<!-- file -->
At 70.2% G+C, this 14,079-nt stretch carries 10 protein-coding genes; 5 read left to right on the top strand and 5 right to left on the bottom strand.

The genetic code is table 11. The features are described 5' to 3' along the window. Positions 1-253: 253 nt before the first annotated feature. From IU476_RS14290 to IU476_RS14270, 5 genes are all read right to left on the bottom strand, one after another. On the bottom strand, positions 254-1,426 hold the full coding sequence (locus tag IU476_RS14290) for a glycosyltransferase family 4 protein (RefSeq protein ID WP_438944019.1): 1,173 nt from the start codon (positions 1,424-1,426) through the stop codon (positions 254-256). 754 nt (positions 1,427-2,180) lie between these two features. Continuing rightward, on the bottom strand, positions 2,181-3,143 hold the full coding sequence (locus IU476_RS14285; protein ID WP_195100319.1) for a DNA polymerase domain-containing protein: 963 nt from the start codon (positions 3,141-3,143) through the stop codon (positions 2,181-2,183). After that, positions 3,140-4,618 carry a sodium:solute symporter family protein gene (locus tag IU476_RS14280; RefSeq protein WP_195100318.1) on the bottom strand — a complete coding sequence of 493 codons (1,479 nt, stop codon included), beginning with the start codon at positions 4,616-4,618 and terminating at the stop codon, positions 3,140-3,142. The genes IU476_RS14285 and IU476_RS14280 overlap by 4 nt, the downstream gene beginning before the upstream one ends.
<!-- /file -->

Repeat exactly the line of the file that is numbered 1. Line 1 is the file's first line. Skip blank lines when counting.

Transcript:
At 70.2% G+C, this 14,079-nt stretch carries 10 protein-coding genes; 5 read left to right on the top strand and 5 right to left on the bottom strand.